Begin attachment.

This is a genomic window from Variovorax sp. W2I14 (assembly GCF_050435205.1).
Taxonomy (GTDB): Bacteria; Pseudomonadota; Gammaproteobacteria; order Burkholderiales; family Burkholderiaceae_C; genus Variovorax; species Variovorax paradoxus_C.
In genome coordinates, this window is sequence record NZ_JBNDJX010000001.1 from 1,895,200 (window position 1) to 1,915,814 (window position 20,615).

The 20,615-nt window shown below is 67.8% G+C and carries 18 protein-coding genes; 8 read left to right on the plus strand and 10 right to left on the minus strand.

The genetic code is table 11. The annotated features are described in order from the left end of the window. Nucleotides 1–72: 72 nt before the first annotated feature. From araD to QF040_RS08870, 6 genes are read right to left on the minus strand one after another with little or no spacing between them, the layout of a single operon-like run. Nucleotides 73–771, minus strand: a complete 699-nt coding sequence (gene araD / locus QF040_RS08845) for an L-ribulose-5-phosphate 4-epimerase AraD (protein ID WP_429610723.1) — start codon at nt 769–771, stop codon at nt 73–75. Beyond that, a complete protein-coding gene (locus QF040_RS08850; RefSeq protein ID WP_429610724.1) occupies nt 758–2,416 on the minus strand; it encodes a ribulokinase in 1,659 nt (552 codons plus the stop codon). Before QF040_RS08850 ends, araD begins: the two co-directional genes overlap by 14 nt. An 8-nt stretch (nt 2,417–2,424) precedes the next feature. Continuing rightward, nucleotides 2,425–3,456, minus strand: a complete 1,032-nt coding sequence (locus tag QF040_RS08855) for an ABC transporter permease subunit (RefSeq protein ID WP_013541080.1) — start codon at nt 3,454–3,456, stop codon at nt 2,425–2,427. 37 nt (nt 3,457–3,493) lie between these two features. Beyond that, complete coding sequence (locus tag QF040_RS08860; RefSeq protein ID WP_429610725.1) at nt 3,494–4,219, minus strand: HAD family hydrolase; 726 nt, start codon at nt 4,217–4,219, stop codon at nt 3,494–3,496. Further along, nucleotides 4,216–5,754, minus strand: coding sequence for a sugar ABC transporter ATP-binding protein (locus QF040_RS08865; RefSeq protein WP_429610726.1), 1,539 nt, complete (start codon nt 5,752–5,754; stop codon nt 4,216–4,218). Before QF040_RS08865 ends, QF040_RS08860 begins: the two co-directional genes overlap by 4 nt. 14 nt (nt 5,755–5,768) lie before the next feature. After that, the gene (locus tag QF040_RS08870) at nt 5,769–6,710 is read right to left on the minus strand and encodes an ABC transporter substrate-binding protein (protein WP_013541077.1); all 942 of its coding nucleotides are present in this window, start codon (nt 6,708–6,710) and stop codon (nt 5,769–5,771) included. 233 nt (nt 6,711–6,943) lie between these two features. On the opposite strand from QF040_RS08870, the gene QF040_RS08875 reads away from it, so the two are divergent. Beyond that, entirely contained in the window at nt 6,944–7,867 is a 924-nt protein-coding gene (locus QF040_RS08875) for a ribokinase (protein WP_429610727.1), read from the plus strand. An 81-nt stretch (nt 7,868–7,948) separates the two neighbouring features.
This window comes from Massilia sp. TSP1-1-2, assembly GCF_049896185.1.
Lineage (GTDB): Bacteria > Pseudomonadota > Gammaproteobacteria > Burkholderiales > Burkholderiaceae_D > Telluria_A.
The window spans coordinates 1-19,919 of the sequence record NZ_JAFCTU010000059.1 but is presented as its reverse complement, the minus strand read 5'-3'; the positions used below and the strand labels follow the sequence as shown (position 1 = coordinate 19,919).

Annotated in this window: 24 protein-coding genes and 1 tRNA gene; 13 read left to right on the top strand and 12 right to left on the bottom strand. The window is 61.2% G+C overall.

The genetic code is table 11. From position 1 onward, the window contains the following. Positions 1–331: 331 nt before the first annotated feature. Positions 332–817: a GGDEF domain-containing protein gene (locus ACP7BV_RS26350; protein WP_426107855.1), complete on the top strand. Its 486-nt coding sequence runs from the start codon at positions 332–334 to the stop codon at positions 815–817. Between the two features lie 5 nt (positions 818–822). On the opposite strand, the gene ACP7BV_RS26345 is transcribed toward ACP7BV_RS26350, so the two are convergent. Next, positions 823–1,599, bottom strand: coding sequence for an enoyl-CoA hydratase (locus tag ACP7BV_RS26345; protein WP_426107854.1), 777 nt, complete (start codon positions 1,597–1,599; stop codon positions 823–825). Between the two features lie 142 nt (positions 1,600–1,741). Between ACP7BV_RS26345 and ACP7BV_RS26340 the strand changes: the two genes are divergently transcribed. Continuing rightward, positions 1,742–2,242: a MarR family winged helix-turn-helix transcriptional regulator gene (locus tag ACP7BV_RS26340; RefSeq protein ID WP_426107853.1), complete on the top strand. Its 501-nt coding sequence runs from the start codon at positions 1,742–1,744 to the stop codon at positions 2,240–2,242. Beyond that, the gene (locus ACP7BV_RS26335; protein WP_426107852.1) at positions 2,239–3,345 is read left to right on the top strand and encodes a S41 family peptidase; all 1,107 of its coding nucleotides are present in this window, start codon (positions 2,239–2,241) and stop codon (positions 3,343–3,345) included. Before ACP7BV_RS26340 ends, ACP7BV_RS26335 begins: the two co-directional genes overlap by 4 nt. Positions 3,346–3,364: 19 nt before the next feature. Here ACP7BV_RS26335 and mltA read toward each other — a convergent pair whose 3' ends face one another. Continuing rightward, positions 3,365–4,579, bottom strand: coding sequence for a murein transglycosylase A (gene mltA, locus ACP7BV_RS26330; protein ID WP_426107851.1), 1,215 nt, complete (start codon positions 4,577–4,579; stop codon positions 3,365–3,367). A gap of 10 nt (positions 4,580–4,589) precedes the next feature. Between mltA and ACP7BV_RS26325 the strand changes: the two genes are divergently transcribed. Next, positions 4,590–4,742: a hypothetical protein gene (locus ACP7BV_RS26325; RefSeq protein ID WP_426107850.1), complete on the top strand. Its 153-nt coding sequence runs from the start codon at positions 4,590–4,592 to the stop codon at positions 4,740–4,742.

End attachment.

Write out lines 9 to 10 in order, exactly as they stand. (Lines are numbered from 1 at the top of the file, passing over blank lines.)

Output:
Annotated in this window: 24 protein-coding genes and 1 tRNA gene; 13 read left to right on the top strand and 12 right to left on the bottom strand. The window is 61.2% G+C overall.

The genetic code is table 11. From position 1 onward, the window contains the following. Positions 1–331: 331 nt before the first annotated feature. Positions 332–817: a GGDEF domain-containing protein gene (locus ACP7BV_RS26350; protein WP_426107855.1), complete on the top strand. Its 486-nt coding sequence runs from the start codon at positions 332–334 to the stop codon at positions 815–817. Between the two features lie 5 nt (positions 818–822). On the opposite strand, the gene ACP7BV_RS26345 is transcribed toward ACP7BV_RS26350, so the two are convergent. Next, positions 823–1,599, bottom strand: coding sequence for an enoyl-CoA hydratase (locus tag ACP7BV_RS26345; protein WP_426107854.1), 777 nt, complete (start codon positions 1,597–1,599; stop codon positions 823–825). Between the two features lie 142 nt (positions 1,600–1,741). Between ACP7BV_RS26345 and ACP7BV_RS26340 the strand changes: the two genes are divergently transcribed. Continuing rightward, positions 1,742–2,242: a MarR family winged helix-turn-helix transcriptional regulator gene (locus tag ACP7BV_RS26340; RefSeq protein ID WP_426107853.1), complete on the top strand. Its 501-nt coding sequence runs from the start codon at positions 1,742–1,744 to the stop codon at positions 2,240–2,242. Beyond that, the gene (locus ACP7BV_RS26335; protein WP_426107852.1) at positions 2,239–3,345 is read left to right on the top strand and encodes a S41 family peptidase; all 1,107 of its coding nucleotides are present in this window, start codon (positions 2,239–2,241) and stop codon (positions 3,343–3,345) included. Before ACP7BV_RS26340 ends, ACP7BV_RS26335 begins: the two co-directional genes overlap by 4 nt. Positions 3,346–3,364: 19 nt before the next feature. Here ACP7BV_RS26335 and mltA read toward each other — a convergent pair whose 3' ends face one another. Continuing rightward, positions 3,365–4,579, bottom strand: coding sequence for a murein transglycosylase A (gene mltA, locus ACP7BV_RS26330; protein ID WP_426107851.1), 1,215 nt, complete (start codon positions 4,577–4,579; stop codon positions 3,365–3,367). A gap of 10 nt (positions 4,580–4,589) precedes the next feature. Between mltA and ACP7BV_RS26325 the strand changes: the two genes are divergently transcribed. Next, positions 4,590–4,742: a hypothetical protein gene (locus ACP7BV_RS26325; RefSeq protein ID WP_426107850.1), complete on the top strand. Its 153-nt coding sequence runs from the start codon at positions 4,590–4,592 to the stop codon at positions 4,740–4,742.